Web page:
And that’s why you don’t stop them.
There is no need for all this harm;
There are solutions we can find.
The problem is that money’s charm,
Is overwhelming for weak minds.
The greed of those who take our cash
Is their only motivation.
Where there’s no profit they make ash
of the world, by automation.
I beg of you to change their ways.
You only have one voice,
But together we’re the ones who pay
them. Leave them with no choice!
He payeth best, who knows the worth
All things both great and small;
For the things we do not value
Soon won’t be there at all.
The Fisherman, who’d kept me here
Walked off now, just like that.
Deciding that I needed beer
I crossed the clubs door mat.
I went like one that had been stunned,
I was of sense forlorn;
A sadder and a wiser man,
I rose the next day’s morn.
Frank Wilson was a self-made man. Some people might have said nouveau riche; Frank Wilson would not have been one of them. Frank’s language was down to earth. He had grown up like the other kids in his neighbourhood, climbing trees and getting dirty; riding his bike through muddy fields and searching under rocks for lizards and slow worms. He had come a long way since then. Frank enjoyed the outdoor life and had the energy and constitution to make a decent living out of working outside, doing the kind of manly tasks that nature had intended men should do since time immemorial. Hundreds of years ago he would have been condemned to a life of serfdom toiling in the fields of the local lord; today he had become the closest thing to a local lord that his country village now had. His success had led to him taking on workers and supplying the local economy with opportunities. Ultimately he had stopped the manual labour and allowed it to be taken over by his workers. His work nowadays consisted more of making strategic decisions about the direction in which to push his business. Luckily he had found himself to be as adept at this new occupation as he had originally been at the physical work that had got him here.
Frank’s home was far larger and more luxurious than any of his ancestors could ever have imagined. Plush carpets covered the floors and where his parents had been forced to make do with having just enough space to bring up the family, Frank found that he had more bathrooms than he actually needed, let alone more bedrooms. Chandeliers hung in almost every room. Frank’s curtains were a rich dark velvet with golden trimming. Large fire places were the focal point in his living room, dining room, study, library and billiards room, not because he needed to burn wood to keep warm the way his parents had, but because a country seat somehow needed a fireplace over which to place the oil painting showing the master of the house at a pheasant shoot. Around which to place the marble surround and mantel piece that was home to a Meissen clock, several figurines of Royal Doulton, Crown Derby and Sitzendorfer.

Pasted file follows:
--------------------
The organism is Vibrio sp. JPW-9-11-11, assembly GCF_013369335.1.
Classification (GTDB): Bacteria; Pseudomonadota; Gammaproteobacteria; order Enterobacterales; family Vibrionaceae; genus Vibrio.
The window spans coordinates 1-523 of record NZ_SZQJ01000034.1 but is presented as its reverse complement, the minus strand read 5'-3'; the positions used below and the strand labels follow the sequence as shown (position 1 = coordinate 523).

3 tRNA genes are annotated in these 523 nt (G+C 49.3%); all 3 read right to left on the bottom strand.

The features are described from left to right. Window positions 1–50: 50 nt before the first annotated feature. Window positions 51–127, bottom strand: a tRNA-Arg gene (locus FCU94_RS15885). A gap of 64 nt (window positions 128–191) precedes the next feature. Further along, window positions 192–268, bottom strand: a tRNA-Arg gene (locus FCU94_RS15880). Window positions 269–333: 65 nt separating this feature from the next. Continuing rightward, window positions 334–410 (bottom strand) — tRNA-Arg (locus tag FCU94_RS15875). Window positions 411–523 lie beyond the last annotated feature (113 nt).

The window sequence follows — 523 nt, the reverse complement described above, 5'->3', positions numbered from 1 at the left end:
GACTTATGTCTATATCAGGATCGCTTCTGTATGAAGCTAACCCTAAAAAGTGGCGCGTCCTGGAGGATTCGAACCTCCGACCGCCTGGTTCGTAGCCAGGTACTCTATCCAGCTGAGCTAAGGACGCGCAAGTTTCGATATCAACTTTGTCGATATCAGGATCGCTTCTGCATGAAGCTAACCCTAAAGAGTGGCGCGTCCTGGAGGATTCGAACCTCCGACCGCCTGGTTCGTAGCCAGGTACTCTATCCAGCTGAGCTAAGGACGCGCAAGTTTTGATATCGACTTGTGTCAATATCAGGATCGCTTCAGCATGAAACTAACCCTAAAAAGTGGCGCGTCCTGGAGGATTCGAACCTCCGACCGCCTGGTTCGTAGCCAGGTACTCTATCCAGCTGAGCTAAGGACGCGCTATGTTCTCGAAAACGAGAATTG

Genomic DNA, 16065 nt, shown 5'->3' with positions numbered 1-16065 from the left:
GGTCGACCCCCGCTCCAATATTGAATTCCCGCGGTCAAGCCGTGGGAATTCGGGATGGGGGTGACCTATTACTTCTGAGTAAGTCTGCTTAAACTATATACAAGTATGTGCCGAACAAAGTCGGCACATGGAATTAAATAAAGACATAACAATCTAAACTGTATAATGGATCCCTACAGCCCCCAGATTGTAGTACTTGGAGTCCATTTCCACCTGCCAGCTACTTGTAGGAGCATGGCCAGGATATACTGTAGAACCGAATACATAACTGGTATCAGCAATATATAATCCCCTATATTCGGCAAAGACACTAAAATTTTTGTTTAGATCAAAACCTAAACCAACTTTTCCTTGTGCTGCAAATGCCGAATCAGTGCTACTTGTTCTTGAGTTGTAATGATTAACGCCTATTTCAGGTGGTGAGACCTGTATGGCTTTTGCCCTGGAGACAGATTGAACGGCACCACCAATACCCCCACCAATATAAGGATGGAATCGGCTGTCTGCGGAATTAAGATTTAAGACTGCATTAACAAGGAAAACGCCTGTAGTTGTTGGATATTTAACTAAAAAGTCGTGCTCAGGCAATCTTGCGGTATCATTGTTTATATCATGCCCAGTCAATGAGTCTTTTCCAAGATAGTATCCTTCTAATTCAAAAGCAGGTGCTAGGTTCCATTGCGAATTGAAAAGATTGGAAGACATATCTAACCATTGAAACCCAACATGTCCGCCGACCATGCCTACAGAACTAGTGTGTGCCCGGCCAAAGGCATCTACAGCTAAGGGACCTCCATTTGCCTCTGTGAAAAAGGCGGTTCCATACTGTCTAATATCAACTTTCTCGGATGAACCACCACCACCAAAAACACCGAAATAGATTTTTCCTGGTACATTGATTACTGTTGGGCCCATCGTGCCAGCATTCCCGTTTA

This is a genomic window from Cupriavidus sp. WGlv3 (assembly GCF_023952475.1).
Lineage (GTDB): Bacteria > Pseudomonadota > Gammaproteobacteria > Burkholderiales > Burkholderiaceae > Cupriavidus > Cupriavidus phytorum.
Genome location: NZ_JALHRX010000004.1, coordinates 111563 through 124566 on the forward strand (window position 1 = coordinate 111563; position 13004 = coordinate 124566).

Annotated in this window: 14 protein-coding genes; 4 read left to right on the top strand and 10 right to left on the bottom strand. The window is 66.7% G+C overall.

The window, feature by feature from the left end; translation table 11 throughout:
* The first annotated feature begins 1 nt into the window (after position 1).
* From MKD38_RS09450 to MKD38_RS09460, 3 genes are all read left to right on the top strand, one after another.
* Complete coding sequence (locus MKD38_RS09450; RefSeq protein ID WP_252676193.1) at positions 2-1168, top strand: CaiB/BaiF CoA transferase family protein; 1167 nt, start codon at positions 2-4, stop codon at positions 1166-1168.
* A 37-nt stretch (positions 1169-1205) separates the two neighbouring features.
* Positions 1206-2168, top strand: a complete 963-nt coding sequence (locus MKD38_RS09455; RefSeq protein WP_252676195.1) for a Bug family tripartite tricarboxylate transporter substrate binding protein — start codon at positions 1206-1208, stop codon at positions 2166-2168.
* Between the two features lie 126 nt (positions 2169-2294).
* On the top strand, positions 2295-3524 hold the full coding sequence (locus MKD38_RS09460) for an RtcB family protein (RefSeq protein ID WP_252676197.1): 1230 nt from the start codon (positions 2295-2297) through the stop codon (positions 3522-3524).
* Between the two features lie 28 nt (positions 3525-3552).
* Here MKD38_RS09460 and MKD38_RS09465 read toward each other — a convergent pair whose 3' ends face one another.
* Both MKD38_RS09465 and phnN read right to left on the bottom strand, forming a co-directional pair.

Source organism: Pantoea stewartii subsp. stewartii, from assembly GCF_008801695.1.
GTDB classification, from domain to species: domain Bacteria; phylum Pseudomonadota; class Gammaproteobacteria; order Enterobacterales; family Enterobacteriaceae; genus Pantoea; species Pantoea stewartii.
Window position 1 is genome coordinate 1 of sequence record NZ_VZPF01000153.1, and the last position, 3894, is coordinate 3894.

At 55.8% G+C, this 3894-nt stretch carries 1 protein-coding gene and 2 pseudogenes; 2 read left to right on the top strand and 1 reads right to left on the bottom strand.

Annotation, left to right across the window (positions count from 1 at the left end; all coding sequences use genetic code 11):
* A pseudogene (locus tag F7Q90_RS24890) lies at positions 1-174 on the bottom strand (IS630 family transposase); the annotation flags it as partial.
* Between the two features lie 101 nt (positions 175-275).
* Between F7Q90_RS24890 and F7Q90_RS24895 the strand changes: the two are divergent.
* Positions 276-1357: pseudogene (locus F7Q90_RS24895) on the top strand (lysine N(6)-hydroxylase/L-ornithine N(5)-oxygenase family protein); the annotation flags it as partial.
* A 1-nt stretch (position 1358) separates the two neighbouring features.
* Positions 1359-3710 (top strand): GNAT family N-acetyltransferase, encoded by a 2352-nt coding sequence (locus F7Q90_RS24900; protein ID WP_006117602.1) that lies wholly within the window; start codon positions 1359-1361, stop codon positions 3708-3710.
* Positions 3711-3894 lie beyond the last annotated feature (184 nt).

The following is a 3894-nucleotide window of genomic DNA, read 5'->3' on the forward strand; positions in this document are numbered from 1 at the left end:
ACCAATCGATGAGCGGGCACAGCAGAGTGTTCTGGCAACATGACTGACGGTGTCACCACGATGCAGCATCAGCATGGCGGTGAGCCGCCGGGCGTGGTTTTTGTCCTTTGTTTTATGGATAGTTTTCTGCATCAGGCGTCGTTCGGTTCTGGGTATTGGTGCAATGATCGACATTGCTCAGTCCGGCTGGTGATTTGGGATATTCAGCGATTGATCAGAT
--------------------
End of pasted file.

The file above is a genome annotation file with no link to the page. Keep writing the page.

Franklin Voight had joined the Wilson household soon after Frank Wilson had begun to achieve his success. Aside from the similarity in their first names Franklin could not be more different. He knew that he was anything other than a self-made man. Franklin knew that he owed everything he was to the woman who had brought him into the world. Where Frank was rough around the edges, Franklin was every inch, from his head down to his toes, the very model of a gentleman. The paleness and smoothness of his skin contrasted with the ruddiness and colour the years of outdoor work had lent to Frank’s. Where the gentry in the neighbourhood saw vulgarity in the way that Frank had plonked himself right in the middle of their society, there were none who could fail to see the obvious refinement in Franklin.
Franklin himself was of far greater age than Frank, and in his time had been fortunate to serve in many wealthy households throughout Europe. In this modern era Franklin was something of an anachronism but wherever there was conspicuous consumption there was a place for Franklin and those like him. Once upon a time his type would only be found in old households where the money had been handed down through generations. Nowadays there was no telling where one could end up. Prior to joining the Wilson household Franklin had provided his services to an old widow. Just like here he had been only one of many creating the impression of wealth and success around the widow. It was very rarely that Franklin would find himself serving a household by himself. He had been with the widow for many years and had watched her age until she gradually passed on. When that happened he had found himself taken on by the Wilson household.
Before the widow Franklin had moved through several households on the continent. That is where she had found him in a rare moment of redundancy; but then could it not be said that He had always been redundant to a degree. That was an impression that had been growing for some time now. When Franklin had first entered the households of the wealthy it was as though his presence had greater value. It was as though he was a status symbol even without providing any tangible benefits. Gradually over the years as more and more devices of entertainment had been invented, and more and more labour saving devices had been invented it had begun to seem as though there was little point in his presence in even the largest of homes. When even the poorest homes owned so many amazing machines and devices of convenience the impression that he was unnecessary grew ever stronger; it was probable that he and his kind had always been surplus to any real requirement but it took the modern world to starkly contrast against Franklin’s traditional demeanour and bearing for one to see that he was little more than another status symbol no matter what utility he may have had in a bygone age.